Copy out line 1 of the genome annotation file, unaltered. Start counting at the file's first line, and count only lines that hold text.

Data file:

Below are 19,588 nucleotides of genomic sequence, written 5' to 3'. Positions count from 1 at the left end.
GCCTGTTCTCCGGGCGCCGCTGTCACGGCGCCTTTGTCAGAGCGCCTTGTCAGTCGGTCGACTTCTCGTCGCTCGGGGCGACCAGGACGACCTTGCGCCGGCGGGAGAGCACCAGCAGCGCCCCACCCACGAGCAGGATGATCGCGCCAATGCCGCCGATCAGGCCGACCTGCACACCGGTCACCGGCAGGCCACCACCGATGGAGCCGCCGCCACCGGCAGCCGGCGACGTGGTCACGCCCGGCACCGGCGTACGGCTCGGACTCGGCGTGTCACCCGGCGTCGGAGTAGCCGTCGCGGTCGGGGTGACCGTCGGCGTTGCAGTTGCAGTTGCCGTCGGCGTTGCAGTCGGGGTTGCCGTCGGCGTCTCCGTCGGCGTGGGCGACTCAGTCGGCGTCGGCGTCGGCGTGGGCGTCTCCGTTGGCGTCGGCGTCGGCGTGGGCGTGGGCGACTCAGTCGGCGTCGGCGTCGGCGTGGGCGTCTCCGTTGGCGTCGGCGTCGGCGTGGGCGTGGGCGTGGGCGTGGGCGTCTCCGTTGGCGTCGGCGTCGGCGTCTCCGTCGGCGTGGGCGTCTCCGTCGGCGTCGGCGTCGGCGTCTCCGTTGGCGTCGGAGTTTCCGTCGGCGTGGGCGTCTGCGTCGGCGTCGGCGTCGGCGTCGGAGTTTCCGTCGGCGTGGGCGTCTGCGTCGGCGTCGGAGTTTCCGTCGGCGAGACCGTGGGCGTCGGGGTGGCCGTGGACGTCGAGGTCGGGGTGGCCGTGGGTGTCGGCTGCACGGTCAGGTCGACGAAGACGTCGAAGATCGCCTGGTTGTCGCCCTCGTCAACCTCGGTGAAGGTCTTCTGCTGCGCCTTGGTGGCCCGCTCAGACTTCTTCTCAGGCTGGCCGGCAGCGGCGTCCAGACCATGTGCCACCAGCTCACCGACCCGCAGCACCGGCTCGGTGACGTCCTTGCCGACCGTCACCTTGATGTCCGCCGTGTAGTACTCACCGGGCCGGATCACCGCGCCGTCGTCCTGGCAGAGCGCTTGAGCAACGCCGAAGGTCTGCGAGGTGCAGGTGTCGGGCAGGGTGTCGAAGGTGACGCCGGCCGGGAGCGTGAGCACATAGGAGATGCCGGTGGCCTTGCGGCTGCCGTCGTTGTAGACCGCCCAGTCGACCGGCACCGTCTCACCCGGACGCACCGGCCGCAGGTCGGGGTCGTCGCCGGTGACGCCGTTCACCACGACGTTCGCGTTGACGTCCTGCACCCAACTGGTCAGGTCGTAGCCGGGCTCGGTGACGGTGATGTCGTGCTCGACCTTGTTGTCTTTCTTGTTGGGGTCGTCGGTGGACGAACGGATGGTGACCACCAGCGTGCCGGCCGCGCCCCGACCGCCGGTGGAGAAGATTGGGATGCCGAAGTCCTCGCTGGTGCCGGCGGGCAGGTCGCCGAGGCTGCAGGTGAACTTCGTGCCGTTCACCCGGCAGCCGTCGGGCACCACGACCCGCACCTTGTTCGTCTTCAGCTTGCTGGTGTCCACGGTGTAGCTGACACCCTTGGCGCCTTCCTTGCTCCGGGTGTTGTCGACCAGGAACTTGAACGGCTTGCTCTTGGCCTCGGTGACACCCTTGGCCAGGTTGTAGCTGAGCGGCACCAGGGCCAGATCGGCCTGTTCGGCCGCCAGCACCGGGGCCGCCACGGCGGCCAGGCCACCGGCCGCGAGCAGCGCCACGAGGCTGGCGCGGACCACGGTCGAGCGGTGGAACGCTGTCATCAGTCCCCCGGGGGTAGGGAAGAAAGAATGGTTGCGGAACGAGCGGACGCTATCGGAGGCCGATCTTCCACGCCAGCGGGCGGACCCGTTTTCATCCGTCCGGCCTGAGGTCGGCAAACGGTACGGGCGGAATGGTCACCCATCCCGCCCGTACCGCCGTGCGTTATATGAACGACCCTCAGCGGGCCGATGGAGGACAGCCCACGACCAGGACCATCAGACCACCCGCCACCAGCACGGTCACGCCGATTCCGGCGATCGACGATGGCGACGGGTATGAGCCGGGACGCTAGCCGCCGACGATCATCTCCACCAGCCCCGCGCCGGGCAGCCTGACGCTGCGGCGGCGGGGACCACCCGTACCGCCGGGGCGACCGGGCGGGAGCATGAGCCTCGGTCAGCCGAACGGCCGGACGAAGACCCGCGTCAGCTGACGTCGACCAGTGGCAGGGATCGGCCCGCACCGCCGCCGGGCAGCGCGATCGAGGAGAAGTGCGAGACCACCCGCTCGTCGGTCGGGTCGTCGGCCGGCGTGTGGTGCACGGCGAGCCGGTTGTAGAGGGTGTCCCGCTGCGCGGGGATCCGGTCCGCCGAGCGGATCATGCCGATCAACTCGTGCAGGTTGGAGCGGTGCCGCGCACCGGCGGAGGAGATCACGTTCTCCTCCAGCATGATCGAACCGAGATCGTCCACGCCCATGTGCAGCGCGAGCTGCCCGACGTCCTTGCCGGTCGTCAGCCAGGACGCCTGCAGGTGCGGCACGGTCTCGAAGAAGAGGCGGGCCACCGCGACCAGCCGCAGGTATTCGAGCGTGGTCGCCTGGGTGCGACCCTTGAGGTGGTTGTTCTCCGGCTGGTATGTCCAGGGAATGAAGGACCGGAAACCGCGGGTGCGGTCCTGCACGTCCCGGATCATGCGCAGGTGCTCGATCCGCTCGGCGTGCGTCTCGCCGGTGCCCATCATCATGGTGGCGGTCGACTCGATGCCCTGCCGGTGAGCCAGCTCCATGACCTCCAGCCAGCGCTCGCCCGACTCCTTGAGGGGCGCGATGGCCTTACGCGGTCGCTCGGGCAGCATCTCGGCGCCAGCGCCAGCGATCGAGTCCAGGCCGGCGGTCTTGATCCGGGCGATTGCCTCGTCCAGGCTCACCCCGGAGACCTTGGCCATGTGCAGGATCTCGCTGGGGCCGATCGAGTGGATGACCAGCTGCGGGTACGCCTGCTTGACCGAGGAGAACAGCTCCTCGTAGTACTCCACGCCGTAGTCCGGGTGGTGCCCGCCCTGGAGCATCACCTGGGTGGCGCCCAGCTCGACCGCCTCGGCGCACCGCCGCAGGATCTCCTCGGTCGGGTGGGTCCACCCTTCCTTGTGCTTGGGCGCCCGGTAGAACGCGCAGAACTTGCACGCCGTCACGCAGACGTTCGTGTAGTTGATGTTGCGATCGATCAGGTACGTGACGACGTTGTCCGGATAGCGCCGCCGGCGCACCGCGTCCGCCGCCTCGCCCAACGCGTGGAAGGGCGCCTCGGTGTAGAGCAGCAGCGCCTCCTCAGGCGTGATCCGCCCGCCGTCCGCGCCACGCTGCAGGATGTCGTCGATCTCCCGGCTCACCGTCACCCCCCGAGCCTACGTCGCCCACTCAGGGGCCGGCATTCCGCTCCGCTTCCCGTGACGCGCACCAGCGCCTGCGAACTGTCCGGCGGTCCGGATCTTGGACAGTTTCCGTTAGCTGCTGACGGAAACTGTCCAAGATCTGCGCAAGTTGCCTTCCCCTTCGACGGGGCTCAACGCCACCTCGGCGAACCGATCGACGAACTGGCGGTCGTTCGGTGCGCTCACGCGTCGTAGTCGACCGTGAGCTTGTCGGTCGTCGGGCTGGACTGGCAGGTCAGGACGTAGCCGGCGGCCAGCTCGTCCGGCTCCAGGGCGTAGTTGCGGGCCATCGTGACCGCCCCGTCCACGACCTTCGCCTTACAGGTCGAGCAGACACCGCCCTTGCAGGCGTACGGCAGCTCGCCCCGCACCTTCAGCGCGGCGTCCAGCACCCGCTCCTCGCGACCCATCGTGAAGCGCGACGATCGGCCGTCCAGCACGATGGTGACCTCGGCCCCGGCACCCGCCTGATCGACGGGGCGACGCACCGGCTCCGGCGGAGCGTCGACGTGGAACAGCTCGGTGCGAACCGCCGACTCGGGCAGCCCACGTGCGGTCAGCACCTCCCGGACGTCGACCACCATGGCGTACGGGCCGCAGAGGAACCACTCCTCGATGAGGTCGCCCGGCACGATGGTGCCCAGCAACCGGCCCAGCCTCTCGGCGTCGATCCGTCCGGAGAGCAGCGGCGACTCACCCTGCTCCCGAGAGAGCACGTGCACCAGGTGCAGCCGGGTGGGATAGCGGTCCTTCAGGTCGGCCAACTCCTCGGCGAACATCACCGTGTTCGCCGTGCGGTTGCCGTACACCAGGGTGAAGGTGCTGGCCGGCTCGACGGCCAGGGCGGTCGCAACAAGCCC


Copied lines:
Below are 19,588 nucleotides of genomic sequence, written 5' to 3'. Positions count from 1 at the left end.